Hyperopia explained: how a farsighted person's vision is affected.
Hyperopia, or farsightedness, is frequently characterized by the blurring of nearby objects, while still being able to see clearly in the distance.
Hyperopia is a refractive error of the eye that affects men and women alike. However, it is not as common as myopia (nearsightedness). It is generally caused by an eyeball that is too short. Because the eye is too short, light gets focused on a point behind the retina, causing objects up close to appear blurry. Another cause can be that the eye ball is too flat and refracts light too weakly, again causing the light to wind up behind the retina.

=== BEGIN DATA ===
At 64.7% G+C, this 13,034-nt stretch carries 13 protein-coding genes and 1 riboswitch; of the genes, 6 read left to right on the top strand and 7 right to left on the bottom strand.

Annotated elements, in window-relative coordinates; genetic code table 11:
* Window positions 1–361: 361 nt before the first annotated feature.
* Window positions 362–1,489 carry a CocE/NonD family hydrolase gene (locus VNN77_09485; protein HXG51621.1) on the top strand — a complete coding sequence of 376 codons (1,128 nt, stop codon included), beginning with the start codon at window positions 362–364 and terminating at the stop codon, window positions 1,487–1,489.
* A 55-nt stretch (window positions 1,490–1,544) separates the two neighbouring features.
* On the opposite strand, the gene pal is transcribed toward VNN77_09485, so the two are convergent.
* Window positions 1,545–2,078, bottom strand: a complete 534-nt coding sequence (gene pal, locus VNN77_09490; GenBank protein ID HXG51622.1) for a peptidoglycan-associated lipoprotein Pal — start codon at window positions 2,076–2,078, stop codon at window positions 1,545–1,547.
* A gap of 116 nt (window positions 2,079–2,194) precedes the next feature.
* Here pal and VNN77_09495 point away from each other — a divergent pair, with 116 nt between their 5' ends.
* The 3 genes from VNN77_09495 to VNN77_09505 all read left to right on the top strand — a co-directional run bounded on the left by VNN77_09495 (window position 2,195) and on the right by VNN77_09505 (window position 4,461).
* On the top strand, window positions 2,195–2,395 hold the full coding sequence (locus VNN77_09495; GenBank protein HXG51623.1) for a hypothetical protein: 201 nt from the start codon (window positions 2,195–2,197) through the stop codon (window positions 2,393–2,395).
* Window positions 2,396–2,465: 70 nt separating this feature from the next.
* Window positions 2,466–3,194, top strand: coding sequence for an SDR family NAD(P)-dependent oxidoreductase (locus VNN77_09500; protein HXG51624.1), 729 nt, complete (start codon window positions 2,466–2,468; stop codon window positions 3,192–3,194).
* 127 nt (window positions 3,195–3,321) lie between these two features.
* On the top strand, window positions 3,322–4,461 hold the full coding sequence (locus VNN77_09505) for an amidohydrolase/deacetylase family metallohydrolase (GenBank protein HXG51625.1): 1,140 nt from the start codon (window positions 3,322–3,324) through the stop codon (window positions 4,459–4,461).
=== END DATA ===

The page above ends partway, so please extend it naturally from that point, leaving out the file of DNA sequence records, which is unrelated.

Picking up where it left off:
Hyperopia explained: inside the eye.
Hyperopia is usually present from birth, but since children have very flexible eyes, they can usually accommodate the problem without glasses. Often, children outgrow the condition.
Once a person has been diagnosed, regular eye exams are essential. Prescription may change, meaning that new contact lenses or glasses are necessary to accommodate the changed prescription.
Hyperopia is partially hereditary, meaning that you're more likely to be farsighted if one of your parents is hyperopic. There is no way to prevent hyperopia.
Glasses and contact lenses easily correct the condition. Also, LASIK surgery is becoming a more common option among adults. However, LASIK it is not recommended for children and teenagers; a person should wait with surgery until they are fully grown.
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